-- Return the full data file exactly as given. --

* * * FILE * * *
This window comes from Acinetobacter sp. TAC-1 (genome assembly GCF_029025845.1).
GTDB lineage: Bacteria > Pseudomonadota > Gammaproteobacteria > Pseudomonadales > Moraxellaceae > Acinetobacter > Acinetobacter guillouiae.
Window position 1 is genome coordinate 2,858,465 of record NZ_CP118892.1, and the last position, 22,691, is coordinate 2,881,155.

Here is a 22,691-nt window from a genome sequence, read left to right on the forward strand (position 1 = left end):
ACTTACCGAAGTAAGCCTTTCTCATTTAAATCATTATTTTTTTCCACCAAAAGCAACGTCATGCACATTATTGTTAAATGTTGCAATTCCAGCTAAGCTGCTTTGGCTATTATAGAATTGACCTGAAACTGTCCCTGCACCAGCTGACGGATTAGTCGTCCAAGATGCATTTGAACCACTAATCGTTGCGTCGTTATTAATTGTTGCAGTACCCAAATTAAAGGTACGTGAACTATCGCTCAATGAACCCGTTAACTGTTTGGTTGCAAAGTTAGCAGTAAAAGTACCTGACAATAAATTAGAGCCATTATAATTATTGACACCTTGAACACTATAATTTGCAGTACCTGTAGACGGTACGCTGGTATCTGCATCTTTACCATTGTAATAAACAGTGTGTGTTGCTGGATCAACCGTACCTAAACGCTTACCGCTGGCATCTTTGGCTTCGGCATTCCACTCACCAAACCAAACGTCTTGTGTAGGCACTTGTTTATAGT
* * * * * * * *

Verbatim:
This window comes from Acinetobacter sp. TAC-1 (genome assembly GCF_029025845.1).
GTDB lineage: Bacteria > Pseudomonadota > Gammaproteobacteria > Pseudomonadales > Moraxellaceae > Acinetobacter > Acinetobacter guillouiae.
Window position 1 is genome coordinate 2,858,465 of record NZ_CP118892.1, and the last position, 22,691, is coordinate 2,881,155.

Here is a 22,691-nt window from a genome sequence, read left to right on the forward strand (position 1 = left end):
ACTTACCGAAGTAAGCCTTTCTCATTTAAATCATTATTTTTTTCCACCAAAAGCAACGTCATGCACATTATTGTTAAATGTTGCAATTCCAGCTAAGCTGCTTTGGCTATTATAGAATTGACCTGAAACTGTCCCTGCACCAGCTGACGGATTAGTCGTCCAAGATGCATTTGAACCACTAATCGTTGCGTCGTTATTAATTGTTGCAGTACCCAAATTAAAGGTACGTGAACTATCGCTCAATGAACCCGTTAACTGTTTGGTTGCAAAGTTAGCAGTAAAAGTACCTGACAATAAATTAGAGCCATTATAATTATTGACACCTTGAACACTATAATTTGCAGTACCTGTAGACGGTACGCTGGTATCTGCATCTTTACCATTGTAATAAACAGTGTGTGTTGCTGGATCAACCGTACCTAAACGCTTACCGCTGGCATCTTTGGCTTCGGCATTCCACTCACCAAACCAAACGTCTTGTGTAGGCACTTGTTTATAGT